Stuffed Cabbage Rolls/Golabki

Large head of cabbage
1 pound ground beef (chuck or round)
1/2 pound sausage (medium or hot)
salt and pepper to season
1 cup cooked white rice
1 small onion, minced
1 egg
1/2 tsp. thyme
15 ounce can tomato sauce
1 tbsp. brown sugar
1/4 cup water
1 tbsp. vinegar

Peel the leaves from the head of cabbage, carefully keeping them whole. I don't normally count the leaves. I use every whole leaf I can. Some will be larger than others; usually they will all fit in a 9x13 pan or a roaster.

Cook the cabbage leaves in the pot of boiling water for 5 minutes, or until just pliable. Remove and run under cool water, laying them carefully on clean towels or paper towel. If some leaves have a large center vein, carefully cut out so they will be easier to roll up.

Combine the ground meat, rice, onion, egg and thyme in a bowl with a very sturdy wooden spoon or your hands. Mix it well until all is combined. Shape a small "log" of meat and place on a cabbage roll. Fold the sides over the meat, then roll up. Toothpicks can be used to fasten. Usually I lay each one seam down in the pan and they stay rolled up. Use all of your leaves and meat. Mix together the tomato sauce, sugar, water and vinegar. Pour this over the cabbage rolls. Cover loosely with foil, and bake at 325 degrees F. for about an hour and 1/2 until the meat is cooked through. Check every once in awhile to make sure it isn't drying out-- if so, add a little water to the pan.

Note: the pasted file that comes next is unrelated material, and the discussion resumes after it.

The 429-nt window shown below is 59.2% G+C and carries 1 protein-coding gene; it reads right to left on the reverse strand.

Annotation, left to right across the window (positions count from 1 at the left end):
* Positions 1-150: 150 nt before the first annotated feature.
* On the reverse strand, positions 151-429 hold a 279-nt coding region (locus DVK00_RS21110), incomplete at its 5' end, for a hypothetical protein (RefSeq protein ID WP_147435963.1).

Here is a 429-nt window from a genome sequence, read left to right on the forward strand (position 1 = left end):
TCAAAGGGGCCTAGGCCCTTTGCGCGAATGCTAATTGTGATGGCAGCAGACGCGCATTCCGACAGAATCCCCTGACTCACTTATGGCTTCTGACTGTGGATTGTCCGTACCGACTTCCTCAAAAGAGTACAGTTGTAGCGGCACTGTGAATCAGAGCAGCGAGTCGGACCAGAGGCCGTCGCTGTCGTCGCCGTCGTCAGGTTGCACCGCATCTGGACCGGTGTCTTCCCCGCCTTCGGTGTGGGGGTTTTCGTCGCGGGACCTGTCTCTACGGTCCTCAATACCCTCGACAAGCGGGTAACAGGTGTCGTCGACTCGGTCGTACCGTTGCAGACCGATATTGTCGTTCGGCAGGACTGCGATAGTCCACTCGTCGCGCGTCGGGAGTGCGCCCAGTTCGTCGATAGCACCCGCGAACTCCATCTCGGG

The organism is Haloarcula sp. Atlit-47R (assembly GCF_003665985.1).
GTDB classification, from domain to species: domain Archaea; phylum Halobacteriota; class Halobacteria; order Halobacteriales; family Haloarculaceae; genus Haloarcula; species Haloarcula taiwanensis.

Notes: You can use more tomato sauce if you wish. Some people use spaghetti sauce, although that is not the traditional type of flavor. The vinegar and sugar give the tomato sauce a little bit of a sweet/sour taste. Also, you can vary the meat however you wish-- more sausage or less. IF you use instant rice you don't have to cook it first.

Polish Easter Soup

2 quarts water
1/2 tsp. salt
1 cup of diced ham
1 cup smoked/cooked sliced kielbasa
2 hard cooked eggs
1 tbsp. horseradish
1 tbsp. vinegar
2 tbsp. flour mixed in 1/2 cup water

Add all ingredients except the flour mixture and boil for 15 minutes or so. Add the flour mixture, straining any lumps that may have formed first. Cook a few more minutes until it thickens the soup slightly. Serve.

Notes: To me this is more of a leftover soup, made with the ham and and kielbasa served at Easter. I love adding sauteed cabbage to soup as well. This recipe is easy and it can be served as a side dish for Easter.

Sweet Sour Cabbage/Kapusta

1 medium head of cabbage
3 cups water
2 1/2 tbsp. vinegar
1/2 cup sugar
1 1/2 tsp. salt
ground black pepper to taste
2 tbsp. bacon grease
1 onion, sliced thin

Combine all but the cabbage and bring it to a boil. Shred or very thinly slice/chop the cabbage, and add to the mixture. Cook for 20-30 minutes.

Notes: You can cook up some bacon to get the grease and use the same pan. It doesn't have to be exactly 2 tbsp. Remove the bacon when cooked, cool, chop and put back in with the cabbage. Serve this on the side with kielbasa or any type of sausage.

On OFL we have a lovely article on Polish Easter Traditions: